Making the Business Marriage Work

April 23, 2013

Shared values are key to any successful business merger or acquisition

Can you imagine spending millions of dollars to buy a valuable business and then dismantling it so that its value disappeared?

Unfortunately, this scenario isn’t all that uncommon in the world of acquisitions and mergers. Before becoming a business consultant several years ago, I lived through this exact situation as a vice president with a highly successful community business bank. It was a dream job with a talented team of people growing a business that really cared about its customers, its employees, and contributing to the community. We were a “relationship bank,” and everything we did focused on helping our business clients grow and prosper, which in turn helped our bank to grow and prosper.

After nine years, the bank was sold to a larger retail bank who wanted to be more successful in attracting and retaining small- to medium-sized business clients. They liked our client-centered approach and the financial success we’d achieved. They said they wanted to adopt our business model and expand it into the other communities they served. Sounded like a perfect fit!

One vitally important question that was overlooked in the acquisition process, though, was whether the values of the two organizations were compatible. On paper, the business fit was excellent. However, the organizations’ values weren’t in sync. My experience then, and now as a business consultant, is that while business fit is essential, shared values also are key to any successful merger or acquisition.

A story to demonstrate that point… During the community bank’s acquisition, we were advocating to make things easier on our business customers as they went through the tedious process of transferring all their loans and accounts into the new bank’s systems and formats. We knew one of the processes would be tremendously difficult, frustrating, and time consuming for our business clients, and we were lobbying for a different approach. One of the managers with the new bank said, “You know, you might as well just quit advocating for this. We’re just fly-specks in this whole equation, and no one really cares what we think.” Yikes, I thought, fly specks are just poop, and really little poop at that!

As it turned out, the retail bank (which no longer exists) systematically dismantled all the relationship-driven services, processes, and procedures that had made the business bank successful and merged the clients and employees into their already existing retail banking structure. Clients and employees scattered to other banks, and the value of the investment disappeared.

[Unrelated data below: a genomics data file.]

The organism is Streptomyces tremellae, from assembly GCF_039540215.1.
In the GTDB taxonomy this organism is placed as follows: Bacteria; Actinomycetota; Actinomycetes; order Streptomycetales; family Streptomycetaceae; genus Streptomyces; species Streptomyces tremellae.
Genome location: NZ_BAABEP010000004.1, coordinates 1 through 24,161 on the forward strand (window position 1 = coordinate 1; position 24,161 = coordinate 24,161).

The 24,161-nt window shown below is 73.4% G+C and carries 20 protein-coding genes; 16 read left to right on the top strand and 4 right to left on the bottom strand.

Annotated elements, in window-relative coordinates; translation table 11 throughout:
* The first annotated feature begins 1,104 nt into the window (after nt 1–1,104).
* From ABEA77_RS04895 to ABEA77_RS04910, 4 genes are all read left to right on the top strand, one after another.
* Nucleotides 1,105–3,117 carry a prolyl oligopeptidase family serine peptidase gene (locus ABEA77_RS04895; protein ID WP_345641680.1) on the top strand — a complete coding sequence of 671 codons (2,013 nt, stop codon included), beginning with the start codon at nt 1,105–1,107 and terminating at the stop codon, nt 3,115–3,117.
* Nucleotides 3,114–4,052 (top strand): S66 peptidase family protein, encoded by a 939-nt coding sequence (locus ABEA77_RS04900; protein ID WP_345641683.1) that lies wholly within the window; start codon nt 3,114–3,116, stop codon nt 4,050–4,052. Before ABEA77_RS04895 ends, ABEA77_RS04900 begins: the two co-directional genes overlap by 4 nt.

It doesn’t have to be that way! The positive experience of one of our accounting firm clients emphasizes that it is possible to achieve great success with a merger or acquisition if you pay attention to the values fit, not just the business fit. A little over a year ago, upon completing an assessment of both business and values fit, our client acquired a competing firm. After we worked together to develop a strategic acquisition and implementation plan, they merged their complimentary practices and compatible employee teams so seamlessly that they were able to maintain all current client relationships, attract new clients, and increase the firm’s capabilities and revenue beyond expectations within the first year. And, a recent phone call from the managing partner confirmed that “our second tax season together was even smoother and more profitable!”

How can you assess the “values fit” for any merger or acquisition?

  1. Assess your own organization’s values. Identify what your business stands for and believes in – not just the words espoused but the actions that demonstrate the real values. For example, one of our clients describes their values as “the passion to excel and accomplish great things” and “the humility to respect and learn from our colleagues and competitors.” And, their decisions and actions consistently demonstrate these values every day.
  2. Ask the principals, senior executives, and employees of the other organization what’s most important in their business:
    • What’s their mission?
    • What are their values – what do they stand for and believe in?
    • How do they measure success?
    • How do they treat their customers and employees?
    • What are some stories or examples that speak to these values or success measures (or that seem contradictory to them)?
  3. Ask yourself whether you’d enjoy working with the new people? One executive we know asks himself, “How would I feel if I were stuck in a remote cabin with these people for a weekend? Do I think that would be a positive experience, or would I want to run the other way after two or three days?”
  4. Read everything you can get your hands on about the new organization to see what values “jump off the page.” Look at stories, interviews, annual reports, websites, blogs, and internal memos or emails.
  5. Ask other people what they think, especially people whose opinions you trust, such as colleagues, customers, competitors, industry leaders, media representatives, consultants, vendors, or legal and accounting advisors.

Once you’ve done your values research, the final test is to trust your gut! Ultimately, your gut will tell you whether the values are a fit or not. Don’t try to talk yourself into a merger or acquisition that doesn’t feel right just because it’s a great business fit. It’s worth making the effort to find the right values fit too!